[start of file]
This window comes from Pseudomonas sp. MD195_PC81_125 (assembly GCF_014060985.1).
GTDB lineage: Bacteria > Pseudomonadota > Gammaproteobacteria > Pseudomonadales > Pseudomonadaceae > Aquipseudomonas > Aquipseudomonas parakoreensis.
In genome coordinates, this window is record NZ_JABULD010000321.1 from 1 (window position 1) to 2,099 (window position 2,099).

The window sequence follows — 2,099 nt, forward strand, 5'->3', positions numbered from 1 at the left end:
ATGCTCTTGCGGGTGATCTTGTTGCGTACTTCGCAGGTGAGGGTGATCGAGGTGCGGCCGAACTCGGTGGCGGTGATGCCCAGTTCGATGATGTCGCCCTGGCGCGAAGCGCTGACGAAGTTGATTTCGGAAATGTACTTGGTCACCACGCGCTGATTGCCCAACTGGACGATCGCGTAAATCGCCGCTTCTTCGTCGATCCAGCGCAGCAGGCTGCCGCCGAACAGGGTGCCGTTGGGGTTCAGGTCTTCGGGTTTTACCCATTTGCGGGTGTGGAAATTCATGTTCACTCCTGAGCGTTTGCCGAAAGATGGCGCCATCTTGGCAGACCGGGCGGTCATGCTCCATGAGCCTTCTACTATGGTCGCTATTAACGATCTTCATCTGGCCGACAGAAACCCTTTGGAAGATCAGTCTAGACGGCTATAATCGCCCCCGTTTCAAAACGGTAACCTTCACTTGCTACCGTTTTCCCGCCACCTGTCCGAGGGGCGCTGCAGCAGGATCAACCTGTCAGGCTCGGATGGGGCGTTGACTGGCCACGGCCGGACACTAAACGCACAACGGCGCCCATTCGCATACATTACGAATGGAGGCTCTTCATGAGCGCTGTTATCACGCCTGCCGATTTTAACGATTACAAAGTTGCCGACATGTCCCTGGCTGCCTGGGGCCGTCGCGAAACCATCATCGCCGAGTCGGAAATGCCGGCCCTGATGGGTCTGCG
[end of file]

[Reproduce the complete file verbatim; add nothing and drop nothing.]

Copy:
This window comes from Pseudomonas sp. MD195_PC81_125 (assembly GCF_014060985.1).
GTDB lineage: Bacteria > Pseudomonadota > Gammaproteobacteria > Pseudomonadales > Pseudomonadaceae > Aquipseudomonas > Aquipseudomonas parakoreensis.
In genome coordinates, this window is record NZ_JABULD010000321.1 from 1 (window position 1) to 2,099 (window position 2,099).

The window sequence follows — 2,099 nt, forward strand, 5'->3', positions numbered from 1 at the left end:
ATGCTCTTGCGGGTGATCTTGTTGCGTACTTCGCAGGTGAGGGTGATCGAGGTGCGGCCGAACTCGGTGGCGGTGATGCCCAGTTCGATGATGTCGCCCTGGCGCGAAGCGCTGACGAAGTTGATTTCGGAAATGTACTTGGTCACCACGCGCTGATTGCCCAACTGGACGATCGCGTAAATCGCCGCTTCTTCGTCGATCCAGCGCAGCAGGCTGCCGCCGAACAGGGTGCCGTTGGGGTTCAGGTCTTCGGGTTTTACCCATTTGCGGGTGTGGAAATTCATGTTCACTCCTGAGCGTTTGCCGAAAGATGGCGCCATCTTGGCAGACCGGGCGGTCATGCTCCATGAGCCTTCTACTATGGTCGCTATTAACGATCTTCATCTGGCCGACAGAAACCCTTTGGAAGATCAGTCTAGACGGCTATAATCGCCCCCGTTTCAAAACGGTAACCTTCACTTGCTACCGTTTTCCCGCCACCTGTCCGAGGGGCGCTGCAGCAGGATCAACCTGTCAGGCTCGGATGGGGCGTTGACTGGCCACGGCCGGACACTAAACGCACAACGGCGCCCATTCGCATACATTACGAATGGAGGCTCTTCATGAGCGCTGTTATCACGCCTGCCGATTTTAACGATTACAAAGTTGCCGACATGTCCCTGGCTGCCTGGGGCCGTCGCGAAACCATCATCGCCGAGTCGGAAATGCCGGCCCTGATGGGTCTGCG